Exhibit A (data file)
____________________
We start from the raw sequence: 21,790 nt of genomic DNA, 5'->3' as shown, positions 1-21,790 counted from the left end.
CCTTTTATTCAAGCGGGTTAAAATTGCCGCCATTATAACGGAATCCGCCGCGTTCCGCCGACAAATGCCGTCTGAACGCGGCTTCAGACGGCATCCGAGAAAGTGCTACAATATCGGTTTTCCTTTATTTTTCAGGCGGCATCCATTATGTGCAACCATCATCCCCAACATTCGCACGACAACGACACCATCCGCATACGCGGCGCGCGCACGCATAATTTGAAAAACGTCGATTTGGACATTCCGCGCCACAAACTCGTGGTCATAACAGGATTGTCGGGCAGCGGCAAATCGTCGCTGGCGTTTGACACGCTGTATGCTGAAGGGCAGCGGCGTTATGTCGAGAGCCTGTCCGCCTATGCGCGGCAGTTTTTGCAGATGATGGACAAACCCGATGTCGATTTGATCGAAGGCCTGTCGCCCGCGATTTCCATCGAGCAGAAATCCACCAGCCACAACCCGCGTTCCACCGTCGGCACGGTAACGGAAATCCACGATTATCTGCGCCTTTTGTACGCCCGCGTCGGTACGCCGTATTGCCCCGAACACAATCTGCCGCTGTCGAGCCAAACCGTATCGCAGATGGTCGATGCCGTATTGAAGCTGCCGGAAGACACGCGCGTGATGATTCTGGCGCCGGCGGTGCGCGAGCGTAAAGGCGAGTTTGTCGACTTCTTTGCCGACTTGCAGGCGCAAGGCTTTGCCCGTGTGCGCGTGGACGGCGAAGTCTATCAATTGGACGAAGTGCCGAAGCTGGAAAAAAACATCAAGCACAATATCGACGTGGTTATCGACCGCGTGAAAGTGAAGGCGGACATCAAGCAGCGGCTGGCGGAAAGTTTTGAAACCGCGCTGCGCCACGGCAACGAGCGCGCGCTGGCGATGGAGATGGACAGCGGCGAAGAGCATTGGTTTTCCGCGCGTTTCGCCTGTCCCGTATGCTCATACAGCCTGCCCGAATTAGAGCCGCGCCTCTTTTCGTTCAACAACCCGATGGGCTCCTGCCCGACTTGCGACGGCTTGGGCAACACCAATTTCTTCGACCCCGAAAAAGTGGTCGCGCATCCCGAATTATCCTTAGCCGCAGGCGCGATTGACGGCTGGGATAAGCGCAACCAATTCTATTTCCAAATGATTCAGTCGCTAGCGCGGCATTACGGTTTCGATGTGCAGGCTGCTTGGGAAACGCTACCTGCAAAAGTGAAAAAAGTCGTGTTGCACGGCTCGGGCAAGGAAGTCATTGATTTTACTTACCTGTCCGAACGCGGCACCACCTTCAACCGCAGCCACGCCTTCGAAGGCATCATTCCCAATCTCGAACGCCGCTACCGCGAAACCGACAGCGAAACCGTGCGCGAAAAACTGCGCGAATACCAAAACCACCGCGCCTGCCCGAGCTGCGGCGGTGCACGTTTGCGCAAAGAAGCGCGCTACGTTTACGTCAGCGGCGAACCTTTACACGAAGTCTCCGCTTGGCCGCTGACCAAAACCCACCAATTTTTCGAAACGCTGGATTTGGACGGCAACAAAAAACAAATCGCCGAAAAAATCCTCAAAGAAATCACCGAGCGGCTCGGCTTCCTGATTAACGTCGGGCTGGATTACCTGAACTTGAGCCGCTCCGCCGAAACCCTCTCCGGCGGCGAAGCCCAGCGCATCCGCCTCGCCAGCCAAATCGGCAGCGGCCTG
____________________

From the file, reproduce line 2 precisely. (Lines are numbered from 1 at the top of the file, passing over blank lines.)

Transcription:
CCTTTTATTCAAGCGGGTTAAAATTGCCGCCATTATAACGGAATCCGCCGCGTTCCGCCGACAAATGCCGTCTGAACGCGGCTTCAGACGGCATCCGAGAAAGTGCTACAATATCGGTTTTCCTTTATTTTTCAGGCGGCATCCATTATGTGCAACCATCATCCCCAACATTCGCACGACAACGACACCATCCGCATACGCGGCGCGCGCACGCATAATTTGAAAAACGTCGATTTGGACATTCCGCGCCACAAACTCGTGGTCATAACAGGATTGTCGGGCAGCGGCAAATCGTCGCTGGCGTTTGACACGCTGTATGCTGAAGGGCAGCGGCGTTATGTCGAGAGCCTGTCCGCCTATGCGCGGCAGTTTTTGCAGATGATGGACAAACCCGATGTCGATTTGATCGAAGGCCTGTCGCCCGCGATTTCCATCGAGCAGAAATCCACCAGCCACAACCCGCGTTCCACCGTCGGCACGGTAACGGAAATCCACGATTATCTGCGCCTTTTGTACGCCCGCGTCGGTACGCCGTATTGCCCCGAACACAATCTGCCGCTGTCGAGCCAAACCGTATCGCAGATGGTCGATGCCGTATTGAAGCTGCCGGAAGACACGCGCGTGATGATTCTGGCGCCGGCGGTGCGCGAGCGTAAAGGCGAGTTTGTCGACTTCTTTGCCGACTTGCAGGCGCAAGGCTTTGCCCGTGTGCGCGTGGACGGCGAAGTCTATCAATTGGACGAAGTGCCGAAGCTGGAAAAAAACATCAAGCACAATATCGACGTGGTTATCGACCGCGTGAAAGTGAAGGCGGACATCAAGCAGCGGCTGGCGGAAAGTTTTGAAACCGCGCTGCGCCACGGCAACGAGCGCGCGCTGGCGATGGAGATGGACAGCGGCGAAGAGCATTGGTTTTCCGCGCGTTTCGCCTGTCCCGTATGCTCATACAGCCTGCCCGAATTAGAGCCGCGCCTCTTTTCGTTCAACAACCCGATGGGCTCCTGCCCGACTTGCGACGGCTTGGGCAACACCAATTTCTTCGACCCCGAAAAAGTGGTCGCGCATCCCGAATTATCCTTAGCCGCAGGCGCGATTGACGGCTGGGATAAGCGCAACCAATTCTATTTCCAAATGATTCAGTCGCTAGCGCGGCATTACGGTTTCGATGTGCAGGCTGCTTGGGAAACGCTACCTGCAAAAGTGAAAAAAGTCGTGTTGCACGGCTCGGGCAAGGAAGTCATTGATTTTACTTACCTGTCCGAACGCGGCACCACCTTCAACCGCAGCCACGCCTTCGAAGGCATCATTCCCAATCTCGAACGCCGCTACCGCGAAACCGACAGCGAAACCGTGCGCGAAAAACTGCGCGAATACCAAAACCACCGCGCCTGCCCGAGCTGCGGCGGTGCACGTTTGCGCAAAGAAGCGCGCTACGTTTACGTCAGCGGCGAACCTTTACACGAAGTCTCCGCTTGGCCGCTGACCAAAACCCACCAATTTTTCGAAACGCTGGATTTGGACGGCAACAAAAAACAAATCGCCGAAAAAATCCTCAAAGAAATCACCGAGCGGCTCGGCTTCCTGATTAACGTCGGGCTGGATTACCTGAACTTGAGCCGCTCCGCCGAAACCCTCTCCGGCGGCGAAGCCCAGCGCATCCGCCTCGCCAGCCAAATCGGCAGCGGCCTG